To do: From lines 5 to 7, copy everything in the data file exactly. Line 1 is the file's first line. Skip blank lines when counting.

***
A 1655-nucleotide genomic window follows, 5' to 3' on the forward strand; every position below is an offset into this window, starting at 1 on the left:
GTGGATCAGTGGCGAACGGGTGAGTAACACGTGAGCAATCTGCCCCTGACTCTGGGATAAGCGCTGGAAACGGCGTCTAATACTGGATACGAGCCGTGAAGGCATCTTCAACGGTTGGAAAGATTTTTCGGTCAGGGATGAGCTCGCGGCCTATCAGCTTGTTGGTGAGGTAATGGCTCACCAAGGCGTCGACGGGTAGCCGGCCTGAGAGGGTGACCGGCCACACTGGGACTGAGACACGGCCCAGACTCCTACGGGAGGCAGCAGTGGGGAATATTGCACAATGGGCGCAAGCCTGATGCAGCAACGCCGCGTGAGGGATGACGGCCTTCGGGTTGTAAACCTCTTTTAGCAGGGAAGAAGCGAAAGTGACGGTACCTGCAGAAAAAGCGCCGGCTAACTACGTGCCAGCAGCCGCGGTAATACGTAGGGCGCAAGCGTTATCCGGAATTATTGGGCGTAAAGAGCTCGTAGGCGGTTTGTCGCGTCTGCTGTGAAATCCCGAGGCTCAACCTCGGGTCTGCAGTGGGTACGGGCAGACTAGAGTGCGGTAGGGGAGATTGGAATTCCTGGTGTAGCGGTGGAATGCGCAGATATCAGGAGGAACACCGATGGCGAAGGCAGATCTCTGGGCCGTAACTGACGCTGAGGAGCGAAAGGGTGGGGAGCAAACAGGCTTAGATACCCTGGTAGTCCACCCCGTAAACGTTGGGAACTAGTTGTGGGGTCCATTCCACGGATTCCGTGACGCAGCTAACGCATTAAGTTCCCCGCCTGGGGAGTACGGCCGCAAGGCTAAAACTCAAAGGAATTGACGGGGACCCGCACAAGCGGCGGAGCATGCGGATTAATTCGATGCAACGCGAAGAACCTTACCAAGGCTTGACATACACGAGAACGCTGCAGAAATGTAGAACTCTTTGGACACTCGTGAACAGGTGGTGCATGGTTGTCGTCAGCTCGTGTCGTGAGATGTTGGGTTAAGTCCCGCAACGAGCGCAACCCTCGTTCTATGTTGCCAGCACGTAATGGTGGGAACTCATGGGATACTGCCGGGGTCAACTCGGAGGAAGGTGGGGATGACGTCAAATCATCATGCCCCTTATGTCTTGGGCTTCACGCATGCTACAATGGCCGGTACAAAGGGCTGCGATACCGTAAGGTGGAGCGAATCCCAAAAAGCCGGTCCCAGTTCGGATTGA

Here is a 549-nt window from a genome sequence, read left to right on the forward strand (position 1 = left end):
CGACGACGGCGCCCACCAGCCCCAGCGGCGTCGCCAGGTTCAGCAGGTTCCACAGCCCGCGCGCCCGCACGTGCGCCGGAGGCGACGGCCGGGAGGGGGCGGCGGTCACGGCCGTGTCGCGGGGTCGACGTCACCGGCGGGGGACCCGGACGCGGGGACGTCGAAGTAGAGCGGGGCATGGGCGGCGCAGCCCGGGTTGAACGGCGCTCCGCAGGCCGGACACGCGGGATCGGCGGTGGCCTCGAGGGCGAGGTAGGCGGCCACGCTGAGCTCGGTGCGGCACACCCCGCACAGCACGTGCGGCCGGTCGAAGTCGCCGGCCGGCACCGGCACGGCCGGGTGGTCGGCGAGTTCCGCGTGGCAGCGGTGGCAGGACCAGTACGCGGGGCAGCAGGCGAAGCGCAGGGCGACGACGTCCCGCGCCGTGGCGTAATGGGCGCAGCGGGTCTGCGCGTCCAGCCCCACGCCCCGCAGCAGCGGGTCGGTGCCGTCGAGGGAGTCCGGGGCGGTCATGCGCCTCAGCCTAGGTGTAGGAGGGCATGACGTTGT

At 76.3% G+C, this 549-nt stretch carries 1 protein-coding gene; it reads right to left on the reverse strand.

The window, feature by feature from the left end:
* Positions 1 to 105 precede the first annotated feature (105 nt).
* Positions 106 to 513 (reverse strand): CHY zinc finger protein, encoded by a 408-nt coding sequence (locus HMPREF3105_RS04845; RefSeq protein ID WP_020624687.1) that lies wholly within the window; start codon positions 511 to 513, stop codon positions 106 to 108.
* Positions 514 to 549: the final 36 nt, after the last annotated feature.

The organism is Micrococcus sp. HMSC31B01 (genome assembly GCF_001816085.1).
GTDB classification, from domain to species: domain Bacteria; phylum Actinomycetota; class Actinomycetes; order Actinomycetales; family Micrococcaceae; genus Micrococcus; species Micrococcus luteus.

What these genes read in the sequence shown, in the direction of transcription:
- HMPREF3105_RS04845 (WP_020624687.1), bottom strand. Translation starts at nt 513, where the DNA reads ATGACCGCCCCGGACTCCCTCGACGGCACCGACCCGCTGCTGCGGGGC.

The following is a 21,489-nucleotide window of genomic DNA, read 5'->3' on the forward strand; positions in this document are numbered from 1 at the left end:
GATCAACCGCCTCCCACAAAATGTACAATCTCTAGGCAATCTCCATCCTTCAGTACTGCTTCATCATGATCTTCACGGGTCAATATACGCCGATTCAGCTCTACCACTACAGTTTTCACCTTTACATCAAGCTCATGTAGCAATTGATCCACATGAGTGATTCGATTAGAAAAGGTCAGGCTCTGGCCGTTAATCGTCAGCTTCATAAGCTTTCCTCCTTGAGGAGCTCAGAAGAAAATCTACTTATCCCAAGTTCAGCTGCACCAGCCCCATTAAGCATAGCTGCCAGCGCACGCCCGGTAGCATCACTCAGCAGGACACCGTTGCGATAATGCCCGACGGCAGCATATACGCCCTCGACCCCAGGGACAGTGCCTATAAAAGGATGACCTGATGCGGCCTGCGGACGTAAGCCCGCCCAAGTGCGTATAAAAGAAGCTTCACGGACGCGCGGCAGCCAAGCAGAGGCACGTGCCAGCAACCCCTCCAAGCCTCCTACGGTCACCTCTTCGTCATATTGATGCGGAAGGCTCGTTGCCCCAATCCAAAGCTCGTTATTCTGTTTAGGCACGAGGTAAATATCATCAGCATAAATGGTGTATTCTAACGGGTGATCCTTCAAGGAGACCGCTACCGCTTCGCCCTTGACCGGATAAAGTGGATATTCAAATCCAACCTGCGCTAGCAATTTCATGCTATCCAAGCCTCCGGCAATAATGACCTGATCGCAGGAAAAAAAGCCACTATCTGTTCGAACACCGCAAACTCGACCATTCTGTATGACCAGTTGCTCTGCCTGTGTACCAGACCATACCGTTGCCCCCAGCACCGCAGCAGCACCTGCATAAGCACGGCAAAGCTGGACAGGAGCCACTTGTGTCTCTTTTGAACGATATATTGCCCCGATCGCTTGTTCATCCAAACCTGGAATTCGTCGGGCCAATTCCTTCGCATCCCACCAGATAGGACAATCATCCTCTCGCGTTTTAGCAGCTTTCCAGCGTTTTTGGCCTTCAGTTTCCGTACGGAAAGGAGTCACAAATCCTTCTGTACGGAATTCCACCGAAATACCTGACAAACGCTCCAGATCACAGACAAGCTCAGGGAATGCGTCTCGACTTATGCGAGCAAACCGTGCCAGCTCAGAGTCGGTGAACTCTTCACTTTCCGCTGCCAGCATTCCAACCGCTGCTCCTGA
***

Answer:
At 76.3% G+C, this 549-nt stretch carries 1 protein-coding gene; it reads right to left on the reverse strand.

The window, feature by feature from the left end:
* Positions 1 to 105 precede the first annotated feature (105 nt).